Gilchrist meeting postponed – Lee County says ‘talk it out amongst yourselves’

April 17, 2015
By Marcy Shortuse

BY MARCY SHORTUSE – Lee County Commissioners have once again put the fate of Gilchrist Avenue in the hands of the people of the island, after scheduling and then “unscheduling” a discussion of the matter at the April 21 board meeting.

On Friday, April 10 District 3 Commissioner Larry Kiker met with individuals from all sides of the Gilchrist controversy and had the same message for each party: “Why would you want five guys in Fort Myers deciding this issue? Get together and work it out, you aren’t that far apart.”
Kiker said he truly hoped a compromise could be reached if just a select few individuals sat down to discuss the matter, preferably with no legal representation. Even after the past history of debate on the matter (which goes back more than 25 years) was presented, Kiker held true to his original statement that it could be worked out locally.
On Monday, April 13, Larry Hannah, who is affiliated with the Boca Grande Community Plan organization, to County Manager Roger Desjarlais and Assistant County Manager Doug Meurer, sent an email. Hannah asked that both men be in attendance if – and when – anyone from the Gilchrist Neighborhood Association agreed to meet. In the email Hannah explained that he hoped to have a meeting date set by “April 13, or at the latest April 20.”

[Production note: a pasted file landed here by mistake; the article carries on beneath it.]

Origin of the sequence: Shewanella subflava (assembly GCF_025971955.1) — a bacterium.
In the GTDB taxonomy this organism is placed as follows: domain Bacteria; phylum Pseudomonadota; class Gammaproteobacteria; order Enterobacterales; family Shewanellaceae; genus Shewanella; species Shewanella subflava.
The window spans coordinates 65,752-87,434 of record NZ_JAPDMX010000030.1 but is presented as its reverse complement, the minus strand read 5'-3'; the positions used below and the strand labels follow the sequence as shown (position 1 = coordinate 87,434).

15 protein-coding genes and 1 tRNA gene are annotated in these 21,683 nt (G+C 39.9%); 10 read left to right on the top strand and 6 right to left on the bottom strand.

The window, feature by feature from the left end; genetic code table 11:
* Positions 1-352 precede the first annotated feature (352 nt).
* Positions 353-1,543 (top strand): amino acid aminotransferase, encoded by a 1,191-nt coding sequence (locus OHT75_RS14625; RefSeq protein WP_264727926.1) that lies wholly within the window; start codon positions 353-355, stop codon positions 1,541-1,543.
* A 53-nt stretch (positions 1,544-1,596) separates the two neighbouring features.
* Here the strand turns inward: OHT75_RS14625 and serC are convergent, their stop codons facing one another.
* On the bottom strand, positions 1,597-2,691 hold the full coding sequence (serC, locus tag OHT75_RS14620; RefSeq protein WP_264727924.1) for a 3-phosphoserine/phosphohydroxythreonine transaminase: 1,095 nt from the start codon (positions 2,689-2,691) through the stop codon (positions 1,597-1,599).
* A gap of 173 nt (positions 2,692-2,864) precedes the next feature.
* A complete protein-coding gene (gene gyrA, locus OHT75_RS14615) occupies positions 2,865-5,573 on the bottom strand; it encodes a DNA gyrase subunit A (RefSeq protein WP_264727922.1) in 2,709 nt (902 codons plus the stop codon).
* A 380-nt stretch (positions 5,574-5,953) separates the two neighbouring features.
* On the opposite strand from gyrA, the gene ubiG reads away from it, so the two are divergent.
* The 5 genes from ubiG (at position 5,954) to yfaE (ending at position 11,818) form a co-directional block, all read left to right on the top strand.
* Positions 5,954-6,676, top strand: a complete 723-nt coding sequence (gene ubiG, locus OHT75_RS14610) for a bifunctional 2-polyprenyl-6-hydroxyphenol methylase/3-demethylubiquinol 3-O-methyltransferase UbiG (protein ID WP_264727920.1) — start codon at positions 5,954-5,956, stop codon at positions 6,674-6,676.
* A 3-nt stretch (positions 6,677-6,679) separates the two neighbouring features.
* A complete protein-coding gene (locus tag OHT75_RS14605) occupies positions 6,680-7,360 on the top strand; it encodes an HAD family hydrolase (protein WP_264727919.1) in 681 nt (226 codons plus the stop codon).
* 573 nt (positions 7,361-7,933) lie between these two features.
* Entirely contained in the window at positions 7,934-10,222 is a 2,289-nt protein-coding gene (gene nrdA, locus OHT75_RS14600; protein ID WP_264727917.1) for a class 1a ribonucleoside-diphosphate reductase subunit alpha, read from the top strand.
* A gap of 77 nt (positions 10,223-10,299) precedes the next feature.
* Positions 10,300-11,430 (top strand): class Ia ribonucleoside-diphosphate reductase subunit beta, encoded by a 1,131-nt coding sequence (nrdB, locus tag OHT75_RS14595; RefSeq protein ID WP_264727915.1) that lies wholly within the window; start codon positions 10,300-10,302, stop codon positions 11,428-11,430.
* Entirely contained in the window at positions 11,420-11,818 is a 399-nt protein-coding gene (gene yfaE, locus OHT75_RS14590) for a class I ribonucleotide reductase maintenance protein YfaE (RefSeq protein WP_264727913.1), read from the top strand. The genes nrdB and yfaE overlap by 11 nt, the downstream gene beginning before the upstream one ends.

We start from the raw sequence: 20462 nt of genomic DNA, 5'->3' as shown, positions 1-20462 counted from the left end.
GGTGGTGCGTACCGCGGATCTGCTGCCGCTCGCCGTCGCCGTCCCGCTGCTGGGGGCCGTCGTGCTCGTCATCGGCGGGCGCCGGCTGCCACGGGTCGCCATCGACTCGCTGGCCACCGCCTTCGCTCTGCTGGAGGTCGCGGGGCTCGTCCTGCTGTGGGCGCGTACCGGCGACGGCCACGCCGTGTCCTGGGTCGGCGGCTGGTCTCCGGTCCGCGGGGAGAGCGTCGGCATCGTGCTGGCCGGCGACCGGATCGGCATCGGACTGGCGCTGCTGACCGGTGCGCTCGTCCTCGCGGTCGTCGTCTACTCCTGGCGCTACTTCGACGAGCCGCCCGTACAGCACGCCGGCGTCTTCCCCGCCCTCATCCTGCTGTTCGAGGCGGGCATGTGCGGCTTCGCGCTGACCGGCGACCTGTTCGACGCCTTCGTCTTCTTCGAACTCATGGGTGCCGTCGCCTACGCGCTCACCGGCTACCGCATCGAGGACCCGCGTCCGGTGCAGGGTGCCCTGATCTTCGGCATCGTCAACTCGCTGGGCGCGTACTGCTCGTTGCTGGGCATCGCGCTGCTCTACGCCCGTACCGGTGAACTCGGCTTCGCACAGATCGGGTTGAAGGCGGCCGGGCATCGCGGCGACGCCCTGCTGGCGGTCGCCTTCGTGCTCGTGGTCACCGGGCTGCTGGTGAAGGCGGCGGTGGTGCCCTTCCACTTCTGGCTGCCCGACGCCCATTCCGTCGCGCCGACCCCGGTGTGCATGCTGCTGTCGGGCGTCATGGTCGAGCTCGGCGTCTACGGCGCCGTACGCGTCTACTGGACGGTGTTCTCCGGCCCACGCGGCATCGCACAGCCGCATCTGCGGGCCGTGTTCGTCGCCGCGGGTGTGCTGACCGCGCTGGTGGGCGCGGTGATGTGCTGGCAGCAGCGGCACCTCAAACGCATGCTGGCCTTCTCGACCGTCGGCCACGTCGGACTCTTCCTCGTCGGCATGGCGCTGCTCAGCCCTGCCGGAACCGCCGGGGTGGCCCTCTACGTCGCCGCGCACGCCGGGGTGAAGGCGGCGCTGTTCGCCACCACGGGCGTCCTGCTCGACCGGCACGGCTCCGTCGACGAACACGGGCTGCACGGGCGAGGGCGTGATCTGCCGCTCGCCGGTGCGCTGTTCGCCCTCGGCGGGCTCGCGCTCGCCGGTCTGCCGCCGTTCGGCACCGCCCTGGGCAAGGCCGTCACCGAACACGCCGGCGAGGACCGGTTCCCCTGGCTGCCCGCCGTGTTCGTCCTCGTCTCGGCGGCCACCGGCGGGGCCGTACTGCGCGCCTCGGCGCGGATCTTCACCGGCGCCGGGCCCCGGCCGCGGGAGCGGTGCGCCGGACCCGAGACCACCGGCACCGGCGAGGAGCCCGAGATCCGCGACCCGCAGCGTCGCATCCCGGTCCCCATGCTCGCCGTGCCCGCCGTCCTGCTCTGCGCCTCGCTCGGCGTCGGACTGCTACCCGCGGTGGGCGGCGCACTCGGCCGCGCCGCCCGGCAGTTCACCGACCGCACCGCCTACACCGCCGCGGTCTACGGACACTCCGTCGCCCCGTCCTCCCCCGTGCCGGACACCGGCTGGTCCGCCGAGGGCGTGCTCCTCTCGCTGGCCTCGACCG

“Failing success in the above meeting, Lee County staff will present their recommendation to the Board of County Commissioners and both organizations will have the opportunity to comment thereon and present their positions,” Hannah said in the email.
As of press time, several days after the email was sent, no one from the Gilchrist Neighborhood Association had responded to the invitation.
Hannah also attached a copy of Assistant Lee County Attorney John Fredyma’s letter to Mary Gibbs, director of the department of Community Development for Lee County, dated September 5, 2013 explaining why Gilchrist Avenue could not be designated as an “historic resource.”
The basis for his answer, in part, was that such a designation would require that any plans for improvement or change would require a Certificate of Appropriateness from the Boca Grande Historic Preservation Board, who could attach conditions to that certificate.
“These requirements,” Fredyma wrote, “would be more than mildly problematic in terms of … (Lee) County’s responsibility under Florida Statutes Chapter 336 … .”
Chapter 336 invests the county with the responsibility to maintain, superintend and repair county roads and structures as well as responsibility for the public’s safety on those roadways.
Members of the Gilchrist Neighborhood Association also met with members of St. Andrew’s Episcopal Church recently, but no news from that meeting has been reported yet.
Several island entities, including the Gasparilla Island Conservation and Improvement Association, have looked over the plans presented by both local groups, and have endorsed the Community Plan. That plan includes a compromise of prohibiting parking on the two most southern median strips of Gilchrist Avenue, while landscaping the angled parking spots on the median strips on the rest of the avenue.
The Gilchrist Neighborhood Association proposal includes “Sunday only” parking in the median between 3rd and 4th Streets, and additional “Sunday only” parking on the left side of the median heading south. They also suggested the 5th Street parking lot be expanded to accommodate 90, not 45 cars, and parallel parking in one of the existing lanes of traffic on Gilchrist, on the left hand side, from 1st Street to 3rd Street.